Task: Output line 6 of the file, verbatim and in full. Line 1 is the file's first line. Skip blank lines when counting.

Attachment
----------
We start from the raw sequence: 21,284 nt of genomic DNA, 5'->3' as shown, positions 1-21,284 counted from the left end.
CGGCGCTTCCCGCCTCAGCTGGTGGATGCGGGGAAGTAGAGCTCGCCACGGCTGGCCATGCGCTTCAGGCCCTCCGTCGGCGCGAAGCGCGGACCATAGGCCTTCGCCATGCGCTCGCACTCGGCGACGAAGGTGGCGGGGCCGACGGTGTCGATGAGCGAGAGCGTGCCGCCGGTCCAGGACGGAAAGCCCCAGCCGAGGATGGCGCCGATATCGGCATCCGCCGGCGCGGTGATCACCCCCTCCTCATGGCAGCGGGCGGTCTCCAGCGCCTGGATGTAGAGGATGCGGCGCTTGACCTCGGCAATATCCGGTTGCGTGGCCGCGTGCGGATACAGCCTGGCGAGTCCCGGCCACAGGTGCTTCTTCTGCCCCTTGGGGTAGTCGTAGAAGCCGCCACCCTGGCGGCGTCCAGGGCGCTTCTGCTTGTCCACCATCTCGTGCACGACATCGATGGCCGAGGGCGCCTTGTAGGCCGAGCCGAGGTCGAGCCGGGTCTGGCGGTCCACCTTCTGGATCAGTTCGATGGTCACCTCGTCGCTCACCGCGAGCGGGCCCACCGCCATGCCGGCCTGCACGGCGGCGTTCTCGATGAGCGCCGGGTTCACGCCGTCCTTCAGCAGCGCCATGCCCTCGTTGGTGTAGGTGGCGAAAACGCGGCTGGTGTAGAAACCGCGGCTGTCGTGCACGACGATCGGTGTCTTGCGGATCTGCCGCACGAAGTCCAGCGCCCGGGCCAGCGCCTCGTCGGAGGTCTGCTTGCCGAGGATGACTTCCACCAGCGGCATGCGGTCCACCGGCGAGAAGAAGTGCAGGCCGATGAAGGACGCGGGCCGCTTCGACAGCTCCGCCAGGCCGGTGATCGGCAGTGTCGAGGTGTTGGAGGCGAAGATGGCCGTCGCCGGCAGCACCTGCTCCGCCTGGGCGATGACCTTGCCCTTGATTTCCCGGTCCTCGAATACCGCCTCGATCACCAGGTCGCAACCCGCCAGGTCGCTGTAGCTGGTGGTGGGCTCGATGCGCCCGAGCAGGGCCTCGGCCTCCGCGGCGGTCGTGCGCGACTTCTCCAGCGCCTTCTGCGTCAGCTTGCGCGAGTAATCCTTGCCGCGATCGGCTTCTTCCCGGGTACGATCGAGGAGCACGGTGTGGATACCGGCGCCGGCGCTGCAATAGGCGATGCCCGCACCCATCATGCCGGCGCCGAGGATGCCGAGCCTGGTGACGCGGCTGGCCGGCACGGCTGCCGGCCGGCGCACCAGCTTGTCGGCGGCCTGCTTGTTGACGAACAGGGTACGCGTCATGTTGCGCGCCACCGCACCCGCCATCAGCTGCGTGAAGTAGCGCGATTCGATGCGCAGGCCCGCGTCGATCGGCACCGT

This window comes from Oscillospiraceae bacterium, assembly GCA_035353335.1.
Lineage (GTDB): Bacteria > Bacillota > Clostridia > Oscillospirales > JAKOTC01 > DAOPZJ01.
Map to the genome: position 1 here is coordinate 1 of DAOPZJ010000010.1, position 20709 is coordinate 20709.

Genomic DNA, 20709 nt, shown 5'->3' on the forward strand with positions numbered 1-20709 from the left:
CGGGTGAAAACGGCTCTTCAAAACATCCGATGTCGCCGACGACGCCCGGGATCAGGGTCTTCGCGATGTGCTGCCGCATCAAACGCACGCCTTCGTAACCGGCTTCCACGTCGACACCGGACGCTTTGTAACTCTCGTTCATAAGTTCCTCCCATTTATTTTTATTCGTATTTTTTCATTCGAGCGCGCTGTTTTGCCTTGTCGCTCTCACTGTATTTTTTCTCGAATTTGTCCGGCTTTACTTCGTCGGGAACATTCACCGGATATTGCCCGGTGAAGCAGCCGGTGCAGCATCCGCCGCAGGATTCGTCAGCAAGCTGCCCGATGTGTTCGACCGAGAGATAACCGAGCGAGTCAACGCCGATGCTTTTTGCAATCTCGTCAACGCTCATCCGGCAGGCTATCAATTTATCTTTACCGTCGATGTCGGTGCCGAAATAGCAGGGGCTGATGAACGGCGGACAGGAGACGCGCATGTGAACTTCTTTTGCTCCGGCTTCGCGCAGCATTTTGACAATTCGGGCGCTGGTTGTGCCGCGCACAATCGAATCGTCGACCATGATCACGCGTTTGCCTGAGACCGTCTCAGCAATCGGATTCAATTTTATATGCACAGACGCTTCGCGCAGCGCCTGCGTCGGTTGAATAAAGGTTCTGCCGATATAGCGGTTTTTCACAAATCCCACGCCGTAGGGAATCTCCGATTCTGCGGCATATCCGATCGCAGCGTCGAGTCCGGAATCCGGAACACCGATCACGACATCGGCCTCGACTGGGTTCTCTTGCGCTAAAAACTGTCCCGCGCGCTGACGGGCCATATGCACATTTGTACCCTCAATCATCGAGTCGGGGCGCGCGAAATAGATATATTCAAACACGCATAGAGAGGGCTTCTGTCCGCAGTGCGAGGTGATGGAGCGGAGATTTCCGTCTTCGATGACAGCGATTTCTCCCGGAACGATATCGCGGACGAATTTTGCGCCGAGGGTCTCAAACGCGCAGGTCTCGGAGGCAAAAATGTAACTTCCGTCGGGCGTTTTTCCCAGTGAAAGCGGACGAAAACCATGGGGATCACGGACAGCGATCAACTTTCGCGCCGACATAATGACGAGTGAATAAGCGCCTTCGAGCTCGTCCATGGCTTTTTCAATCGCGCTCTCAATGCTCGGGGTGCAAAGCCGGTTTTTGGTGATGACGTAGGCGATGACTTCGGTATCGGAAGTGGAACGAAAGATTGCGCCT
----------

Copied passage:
Genomic DNA, 20709 nt, shown 5'->3' on the forward strand with positions numbered 1-20709 from the left: